IHC Observes Prohibiting TikTok Is A Breach Of Constitutional Rights
TikTok Had Become A Source Of Income For Thousands Of People In The Country And Such Action Opposed The Constitutional Rights
The Islamabad High Court (IHC), Monday, observed that banning the video-sharing platform TikTok is a violation of the rights enshrined in the Constitution. A single bench of Chief Justice Athar Minallah observed this, while hearing a petition moved against the banning of TikTok. During the hearing, the IHC chief justice remarked that the platform was a source of income for thousands of lower-income people. He added that by taking the decision of banning the platform, the Pakistan Telecommunication Authority (PTA) is also discouraging talent. The court remarked that TikTok had become a source of income for thousands of people in the country and such action opposed the constitutional rights of its users. It further said that hate speech or vulgar content, which were the main reason for banning the TikTok, are found everywhere on the internet and not just the app. The IHC bench continued that if banning was the only way to control the problem then it must be implemented on all applications. It asked the PTA that should we shut down every social media platform, since objectionable content is present on almost each and every one of them? Justice Minallah said that this matter should be handled in a professional manner.
He further said that a society’s values should be strong enough for people to not watch something wrong. He remarked that these are the challenges of advanced technology. He asked; “Do we want to be cut off from the rest of the world?” He also said what could be more surprising than that the PTA does not even know about the social media experts in the country? The bench said that as per the PTA’s affidavits submitted with the Peshawar and Sindh high courts, only one per cent of the content on TikTok was objectionable. The PTA filed the report but there was no response to the court’s directive, the high court added. The court questioned whether a single social media expert was consulted before the decision to block the video-sharing app. The bench directed the federal government and the PTA to submit names of social media experts and satisfy the court on the next hearing. Later, the court deferred the hearing till November 22nd.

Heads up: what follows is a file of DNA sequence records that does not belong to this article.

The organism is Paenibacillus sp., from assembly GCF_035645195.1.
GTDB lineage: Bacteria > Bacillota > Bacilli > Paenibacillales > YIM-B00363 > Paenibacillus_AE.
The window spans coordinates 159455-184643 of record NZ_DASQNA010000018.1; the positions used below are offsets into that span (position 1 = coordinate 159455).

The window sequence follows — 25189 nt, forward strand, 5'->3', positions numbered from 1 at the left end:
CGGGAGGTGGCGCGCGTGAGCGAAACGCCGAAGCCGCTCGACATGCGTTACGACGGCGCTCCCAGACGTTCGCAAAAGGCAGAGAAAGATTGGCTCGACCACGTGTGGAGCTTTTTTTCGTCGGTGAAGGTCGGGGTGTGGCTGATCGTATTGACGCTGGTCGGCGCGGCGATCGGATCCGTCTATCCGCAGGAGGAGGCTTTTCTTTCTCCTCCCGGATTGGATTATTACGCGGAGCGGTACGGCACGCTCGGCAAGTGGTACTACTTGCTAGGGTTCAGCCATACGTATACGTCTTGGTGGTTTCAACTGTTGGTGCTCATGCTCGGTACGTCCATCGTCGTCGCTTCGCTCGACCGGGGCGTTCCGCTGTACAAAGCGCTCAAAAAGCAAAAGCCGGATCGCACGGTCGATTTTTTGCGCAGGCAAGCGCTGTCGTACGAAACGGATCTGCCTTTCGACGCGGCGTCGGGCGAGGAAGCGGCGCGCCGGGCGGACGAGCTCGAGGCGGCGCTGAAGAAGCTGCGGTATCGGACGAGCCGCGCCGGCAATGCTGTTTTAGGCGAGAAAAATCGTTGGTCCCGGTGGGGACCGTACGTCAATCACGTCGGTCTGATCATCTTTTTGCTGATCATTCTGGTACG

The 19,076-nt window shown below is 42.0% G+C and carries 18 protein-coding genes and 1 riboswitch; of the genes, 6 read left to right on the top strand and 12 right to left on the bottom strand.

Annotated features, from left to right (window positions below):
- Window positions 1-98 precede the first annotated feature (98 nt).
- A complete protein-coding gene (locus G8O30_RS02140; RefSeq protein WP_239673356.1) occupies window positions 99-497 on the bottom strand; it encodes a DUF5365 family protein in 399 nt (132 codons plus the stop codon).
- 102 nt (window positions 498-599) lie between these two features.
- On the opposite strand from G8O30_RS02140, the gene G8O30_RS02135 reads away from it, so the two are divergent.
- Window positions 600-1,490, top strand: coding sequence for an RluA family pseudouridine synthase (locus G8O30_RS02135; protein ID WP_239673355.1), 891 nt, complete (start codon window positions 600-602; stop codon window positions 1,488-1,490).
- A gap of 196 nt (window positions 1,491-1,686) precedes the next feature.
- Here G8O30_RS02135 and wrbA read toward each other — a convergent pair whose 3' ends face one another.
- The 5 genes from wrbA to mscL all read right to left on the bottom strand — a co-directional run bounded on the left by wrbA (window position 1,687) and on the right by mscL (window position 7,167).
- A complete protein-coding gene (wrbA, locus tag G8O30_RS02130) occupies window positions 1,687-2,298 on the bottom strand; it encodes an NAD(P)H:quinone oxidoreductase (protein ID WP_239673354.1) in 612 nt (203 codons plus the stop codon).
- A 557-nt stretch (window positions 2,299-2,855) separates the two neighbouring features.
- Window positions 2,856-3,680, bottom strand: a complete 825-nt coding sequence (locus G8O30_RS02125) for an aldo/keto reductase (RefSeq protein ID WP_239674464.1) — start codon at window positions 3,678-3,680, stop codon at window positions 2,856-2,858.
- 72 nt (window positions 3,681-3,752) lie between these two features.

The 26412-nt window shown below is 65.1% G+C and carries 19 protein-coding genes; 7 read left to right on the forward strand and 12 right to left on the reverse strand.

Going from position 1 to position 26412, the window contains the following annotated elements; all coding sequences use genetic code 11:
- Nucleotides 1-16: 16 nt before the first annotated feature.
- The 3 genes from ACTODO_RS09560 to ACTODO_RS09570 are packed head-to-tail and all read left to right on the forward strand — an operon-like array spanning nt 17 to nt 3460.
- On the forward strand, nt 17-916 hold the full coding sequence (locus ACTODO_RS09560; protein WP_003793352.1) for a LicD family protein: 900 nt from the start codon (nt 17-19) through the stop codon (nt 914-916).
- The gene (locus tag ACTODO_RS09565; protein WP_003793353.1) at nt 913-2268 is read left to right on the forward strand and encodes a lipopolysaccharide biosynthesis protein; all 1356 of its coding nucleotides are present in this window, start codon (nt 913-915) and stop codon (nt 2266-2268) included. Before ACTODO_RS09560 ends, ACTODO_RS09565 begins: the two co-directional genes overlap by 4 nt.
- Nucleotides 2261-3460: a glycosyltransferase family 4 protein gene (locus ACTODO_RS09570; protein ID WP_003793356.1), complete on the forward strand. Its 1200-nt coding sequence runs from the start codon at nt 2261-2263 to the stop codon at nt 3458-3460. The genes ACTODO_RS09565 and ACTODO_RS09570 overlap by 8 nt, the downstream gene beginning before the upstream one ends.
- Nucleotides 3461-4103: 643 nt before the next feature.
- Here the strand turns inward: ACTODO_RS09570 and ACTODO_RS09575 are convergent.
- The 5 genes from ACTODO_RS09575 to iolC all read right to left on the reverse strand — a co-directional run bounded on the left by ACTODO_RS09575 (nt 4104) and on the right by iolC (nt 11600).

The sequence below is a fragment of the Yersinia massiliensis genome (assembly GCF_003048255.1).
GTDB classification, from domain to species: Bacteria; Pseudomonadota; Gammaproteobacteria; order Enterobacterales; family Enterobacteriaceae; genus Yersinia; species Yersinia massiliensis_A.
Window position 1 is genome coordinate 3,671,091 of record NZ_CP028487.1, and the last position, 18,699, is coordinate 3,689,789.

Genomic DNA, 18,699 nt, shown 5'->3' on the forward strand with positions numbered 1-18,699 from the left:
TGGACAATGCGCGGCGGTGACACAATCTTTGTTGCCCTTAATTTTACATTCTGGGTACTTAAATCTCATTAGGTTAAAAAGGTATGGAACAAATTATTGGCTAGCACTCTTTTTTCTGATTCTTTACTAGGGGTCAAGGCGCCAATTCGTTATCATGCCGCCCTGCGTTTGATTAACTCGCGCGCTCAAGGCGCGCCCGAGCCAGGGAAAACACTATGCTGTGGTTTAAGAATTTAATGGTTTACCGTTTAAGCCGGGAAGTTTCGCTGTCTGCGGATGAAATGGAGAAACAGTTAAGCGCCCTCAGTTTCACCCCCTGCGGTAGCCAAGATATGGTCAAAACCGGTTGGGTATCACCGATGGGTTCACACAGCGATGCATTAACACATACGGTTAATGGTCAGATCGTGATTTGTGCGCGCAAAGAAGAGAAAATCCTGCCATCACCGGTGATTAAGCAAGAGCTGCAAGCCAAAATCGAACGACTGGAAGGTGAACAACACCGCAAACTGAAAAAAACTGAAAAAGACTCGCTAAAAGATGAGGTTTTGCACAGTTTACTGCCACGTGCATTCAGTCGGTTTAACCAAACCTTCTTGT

In this matter, Muhammad Ashfaq Jutt senior vice-president of Pakistan Kickboxing Federation filed the petition through his counsel Mariam Farid Khawaja advocate. The petitioner filed the writ petition under Article-199 of the Constitution of Pakistan and cited Secretary Cabinet Division, Secretary Ministry of Information Technology and Telecommunication, and the PTA Chairman as respondents. The petitioner contended that the ban on TikTok was ultra vires the Prevention of Electronic Crimes Act, 2016, the Pakistan Telecommunication (Re-organization) Act, 1996, the fundamental rights as enshrined in the Constitution of Pakistan, and the doctrine of Legitimate Expectation under the Law.
This news was originally published at Bre-Corder